Friday Bread Basket 7/1/22
Twilight's last gleaming edition
Welcome to the Wordloaf Friday Bread Basket, a weekly roundup of links and items relating to bread, baking, and grain. This week’s email comes right after the Supreme Court has set fire to the country in the name of state’s rights or originalism or because it will bring forth the Second Coming, who knows, but boy is it a wonderful time to be alive. (Sorry, sorry, I’ll get back to the bread now.)
Bye bye bing
I was sorry to see that the Chicago restaurant Parachute is taking their famous bacon-, potato-, and scallion-filled bing bread off the menu, especially since I never got to try one there myself. Profit margins on the complicated-to-make stuffed Chinese bread were razor-thin, but the move is actually connected to a much larger push to make life better for their staff:
The owners feel the time is right to perform a major reset on staffing practices. They’re getting rid of the subminimum wage, the (legal) economic framework that supports tipping and cements foundational problems within hospitality like wage disparity between front and back of house and systemic bias against servers by customers. “We’ve inherited a broken template,” says Kim. “But we have to be careful about the new vision of how labor works. Until the consumer can understand the real cost of food and service, there’s this disconnect between what people are willing to pay for food and what we need to charge in order to have the living wages and benefits that create a sustainable environment for people.”
If Kim and Clark want to pay their workers fairly, it makes no financial sense to hold on to the bing bread. To understand why, it’s best to look at the bing bread two ways: first, based on pre-pandemic costs that yielded a 4.2 percent profit. Second, by comparing that to how much more the restaurant would have to charge in order to maintain that same slim margin, while also factoring in both the current inflation of food costs, and Parachute’s plan to raise server pay from the $9 subminimum wage to the $25 they typically make with tips.
I’m sorry to see the bing bread go, but I applaud this move. And thankfully, they still sell the Bing Bread Book, so we can make it at home, where profit margins are not an issue.
Free Online Talk on The Invisible 6,000 Year History of Sourdough with Eric Pallant on 7/20
Eric Pallant is going to be talking about the history of bread, as described in his book Sourdough Culture (a chapter of which I shared here last year) in a free online event sponsored by the Culinary Historians of Chicago, on 7/20 at 7PM CST. (You’ll need to email them at the address at the bottom of the page to get the zoom link.)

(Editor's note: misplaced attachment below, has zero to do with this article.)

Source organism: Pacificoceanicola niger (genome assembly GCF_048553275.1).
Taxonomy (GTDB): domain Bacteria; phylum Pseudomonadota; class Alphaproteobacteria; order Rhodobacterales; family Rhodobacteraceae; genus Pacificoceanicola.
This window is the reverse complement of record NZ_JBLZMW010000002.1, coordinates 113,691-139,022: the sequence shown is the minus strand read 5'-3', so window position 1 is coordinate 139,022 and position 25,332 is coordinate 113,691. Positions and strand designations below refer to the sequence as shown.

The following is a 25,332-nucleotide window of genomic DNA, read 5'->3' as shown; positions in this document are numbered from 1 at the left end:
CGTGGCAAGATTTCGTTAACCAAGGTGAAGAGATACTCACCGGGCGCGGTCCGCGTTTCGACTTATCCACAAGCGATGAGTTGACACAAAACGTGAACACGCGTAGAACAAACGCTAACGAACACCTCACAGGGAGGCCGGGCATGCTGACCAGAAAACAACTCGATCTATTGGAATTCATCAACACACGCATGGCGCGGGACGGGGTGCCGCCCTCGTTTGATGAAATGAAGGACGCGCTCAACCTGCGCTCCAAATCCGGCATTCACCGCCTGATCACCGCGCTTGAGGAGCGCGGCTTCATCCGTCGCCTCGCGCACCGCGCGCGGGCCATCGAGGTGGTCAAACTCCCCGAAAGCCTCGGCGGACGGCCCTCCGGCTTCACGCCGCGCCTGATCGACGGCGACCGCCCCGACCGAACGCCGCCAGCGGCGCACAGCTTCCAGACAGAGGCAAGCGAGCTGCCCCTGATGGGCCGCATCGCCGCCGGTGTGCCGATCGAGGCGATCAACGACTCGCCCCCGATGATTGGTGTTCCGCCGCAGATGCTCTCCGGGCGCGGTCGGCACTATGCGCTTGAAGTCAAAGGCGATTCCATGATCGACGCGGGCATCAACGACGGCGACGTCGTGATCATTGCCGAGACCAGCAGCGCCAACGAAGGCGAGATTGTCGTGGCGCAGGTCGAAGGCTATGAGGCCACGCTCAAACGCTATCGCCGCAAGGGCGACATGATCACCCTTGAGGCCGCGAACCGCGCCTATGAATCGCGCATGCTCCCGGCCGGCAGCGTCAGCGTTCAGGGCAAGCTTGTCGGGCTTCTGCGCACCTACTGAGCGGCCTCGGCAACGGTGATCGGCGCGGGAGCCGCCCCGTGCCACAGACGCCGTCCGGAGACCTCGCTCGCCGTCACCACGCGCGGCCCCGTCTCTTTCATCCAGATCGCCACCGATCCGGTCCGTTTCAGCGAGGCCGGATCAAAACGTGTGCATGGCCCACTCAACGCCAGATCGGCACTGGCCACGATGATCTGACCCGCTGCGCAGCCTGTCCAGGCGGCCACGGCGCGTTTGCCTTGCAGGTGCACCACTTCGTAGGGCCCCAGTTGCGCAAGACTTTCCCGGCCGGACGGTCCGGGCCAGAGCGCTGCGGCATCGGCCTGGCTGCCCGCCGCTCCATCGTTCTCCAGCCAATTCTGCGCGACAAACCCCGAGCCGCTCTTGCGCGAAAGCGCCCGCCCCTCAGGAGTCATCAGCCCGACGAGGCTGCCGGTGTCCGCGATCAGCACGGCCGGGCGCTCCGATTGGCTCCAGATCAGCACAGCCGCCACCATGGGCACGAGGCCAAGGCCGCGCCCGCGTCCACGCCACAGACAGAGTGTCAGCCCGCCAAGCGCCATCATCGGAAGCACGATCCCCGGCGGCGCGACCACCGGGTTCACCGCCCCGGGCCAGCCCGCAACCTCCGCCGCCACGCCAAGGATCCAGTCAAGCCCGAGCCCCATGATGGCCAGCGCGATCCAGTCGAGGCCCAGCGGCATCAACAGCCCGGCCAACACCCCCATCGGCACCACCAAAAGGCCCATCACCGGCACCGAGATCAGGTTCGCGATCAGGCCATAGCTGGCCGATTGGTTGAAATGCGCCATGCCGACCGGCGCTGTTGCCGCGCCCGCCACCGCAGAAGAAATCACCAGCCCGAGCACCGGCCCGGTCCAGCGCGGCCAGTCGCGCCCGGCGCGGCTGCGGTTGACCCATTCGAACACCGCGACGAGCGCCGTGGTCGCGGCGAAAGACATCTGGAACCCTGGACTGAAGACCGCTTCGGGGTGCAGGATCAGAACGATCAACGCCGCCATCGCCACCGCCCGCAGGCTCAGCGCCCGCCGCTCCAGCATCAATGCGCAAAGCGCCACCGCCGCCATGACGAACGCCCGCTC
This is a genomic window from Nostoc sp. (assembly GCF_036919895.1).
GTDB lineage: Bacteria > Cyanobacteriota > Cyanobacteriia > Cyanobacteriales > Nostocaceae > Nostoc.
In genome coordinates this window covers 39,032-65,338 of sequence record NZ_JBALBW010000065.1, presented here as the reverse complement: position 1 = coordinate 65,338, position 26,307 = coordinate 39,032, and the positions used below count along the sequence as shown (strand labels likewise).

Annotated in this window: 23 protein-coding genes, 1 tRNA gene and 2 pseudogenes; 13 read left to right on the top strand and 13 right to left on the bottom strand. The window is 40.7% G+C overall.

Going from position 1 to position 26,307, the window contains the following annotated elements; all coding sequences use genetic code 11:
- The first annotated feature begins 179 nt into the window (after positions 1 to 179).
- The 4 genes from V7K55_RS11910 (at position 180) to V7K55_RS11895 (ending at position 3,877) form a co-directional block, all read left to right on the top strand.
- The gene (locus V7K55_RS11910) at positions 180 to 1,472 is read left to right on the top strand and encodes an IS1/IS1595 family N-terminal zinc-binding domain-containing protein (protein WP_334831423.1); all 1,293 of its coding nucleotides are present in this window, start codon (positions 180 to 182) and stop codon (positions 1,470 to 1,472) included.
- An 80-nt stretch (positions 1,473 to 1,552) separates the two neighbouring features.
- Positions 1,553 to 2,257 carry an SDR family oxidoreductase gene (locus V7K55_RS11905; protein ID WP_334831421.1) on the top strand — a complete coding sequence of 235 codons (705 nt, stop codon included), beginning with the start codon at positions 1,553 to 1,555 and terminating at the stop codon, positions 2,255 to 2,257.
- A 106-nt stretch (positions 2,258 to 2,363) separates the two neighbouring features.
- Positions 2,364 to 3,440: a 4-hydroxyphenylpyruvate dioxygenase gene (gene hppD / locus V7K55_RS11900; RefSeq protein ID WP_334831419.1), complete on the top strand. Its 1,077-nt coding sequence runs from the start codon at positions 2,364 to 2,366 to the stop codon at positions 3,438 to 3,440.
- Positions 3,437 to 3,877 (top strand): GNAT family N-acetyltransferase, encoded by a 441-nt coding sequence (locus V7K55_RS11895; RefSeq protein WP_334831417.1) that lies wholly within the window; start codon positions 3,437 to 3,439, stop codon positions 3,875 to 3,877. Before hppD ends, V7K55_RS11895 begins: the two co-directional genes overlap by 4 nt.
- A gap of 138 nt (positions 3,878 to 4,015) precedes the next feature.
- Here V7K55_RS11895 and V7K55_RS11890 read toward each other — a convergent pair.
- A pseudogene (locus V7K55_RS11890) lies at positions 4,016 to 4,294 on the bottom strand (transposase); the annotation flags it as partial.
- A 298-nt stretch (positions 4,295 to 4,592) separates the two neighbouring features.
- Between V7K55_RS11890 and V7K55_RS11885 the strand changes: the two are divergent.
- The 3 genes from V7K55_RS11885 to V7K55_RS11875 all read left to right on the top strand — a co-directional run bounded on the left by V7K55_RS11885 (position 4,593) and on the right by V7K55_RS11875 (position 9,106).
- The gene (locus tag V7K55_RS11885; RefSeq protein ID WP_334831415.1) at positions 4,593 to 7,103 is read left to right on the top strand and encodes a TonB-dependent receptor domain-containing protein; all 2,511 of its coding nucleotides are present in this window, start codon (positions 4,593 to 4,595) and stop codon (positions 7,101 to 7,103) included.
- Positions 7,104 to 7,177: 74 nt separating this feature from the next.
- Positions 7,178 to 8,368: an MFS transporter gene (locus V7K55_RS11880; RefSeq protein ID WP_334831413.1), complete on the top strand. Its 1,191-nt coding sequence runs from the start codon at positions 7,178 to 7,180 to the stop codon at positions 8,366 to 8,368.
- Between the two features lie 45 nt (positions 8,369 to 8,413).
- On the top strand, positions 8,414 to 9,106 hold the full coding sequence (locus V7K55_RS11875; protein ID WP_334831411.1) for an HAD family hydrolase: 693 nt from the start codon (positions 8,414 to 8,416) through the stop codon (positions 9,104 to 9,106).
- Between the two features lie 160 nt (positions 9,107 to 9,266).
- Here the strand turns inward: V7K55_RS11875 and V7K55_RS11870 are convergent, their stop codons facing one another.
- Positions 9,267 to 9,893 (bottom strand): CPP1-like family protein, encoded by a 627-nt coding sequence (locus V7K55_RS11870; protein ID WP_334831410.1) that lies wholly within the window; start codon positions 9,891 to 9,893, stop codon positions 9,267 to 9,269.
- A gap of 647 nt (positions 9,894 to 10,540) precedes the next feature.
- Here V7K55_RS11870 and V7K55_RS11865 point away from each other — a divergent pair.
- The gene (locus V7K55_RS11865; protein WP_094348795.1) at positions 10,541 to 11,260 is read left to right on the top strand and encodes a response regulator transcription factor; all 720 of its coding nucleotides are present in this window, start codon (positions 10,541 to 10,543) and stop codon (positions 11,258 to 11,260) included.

For queer kids who dream of buttercream
Yesterday was the last day of Pride Month 2022, but here at Wordloaf, we try to be allies for our queer friends year-round, which is why I hope you’ll read Camilla Wynne’s recent essay for King Arthur Baking, on “Why queer visibility in baking matters”, one that I know was not easy for her to put out into the world:
Coming out constantly can be exhausting. Most of the time, the fact that I don’t necessarily "look queer" to most people means dealing with peoples’ assumptions anew at every job I take. I’ve generally been fortunate in the places I’ve worked and the people I’ve worked with. But straight is the default, and each new crew of coworkers means having to come out over and over again. Sometimes I don’t have the time or energy to correct their assumptions, which can make it awkward if it turns out to be an ongoing gig. If I explain that I’m gay, which most people accept, at some point I’ll still have to engage in explaining that my spouse is non-binary to avoid them being misgendered. Repeatedly negotiating these incorrect assumptions is tiring and the effect is cumulative, especially when simultaneously scooping a thousand cookies or testing multiple recipes — you know, working. It’s sometimes led me to resent the extra burden of visibility that comes with being openly queer.
Google “gay baker” and the first page of hits is nothing but articles on the bakery that refused to make a cake for a gay wedding. That signals to me just how badly positive examples of queer bakers are needed. I want queer kids who dream of buttercream or bread baking to see all the ways that can look, not just how gay people have been discriminated against in the pastry world. As with any career path, it’s immensely valuable for LGBTQ+ kids (or even adults) to see out adults like them who are cookbook authors or chefs or bakers, making it that much more possible for them to imagine this future for themselves. Even though I still sometimes resent the labor of visibility, I keep it up in hopes of being that person for someone and in service of being my whole self in the world — and the kitchen.
While you are there, be sure to check out the beautiful basketweave cake recipe that Camilla created to accompany her story. 🌈🌈🌈
That’s it for this week’s bread basket. I hope you all have a peaceful long weekend, despite it being fireworks season. (Also: because of the J4 holiday, there won’t be a Monday open thread next week.)
Thank you for sharing the link to Eric Pallant's webinar. I've read his very informative book. Happy 4th!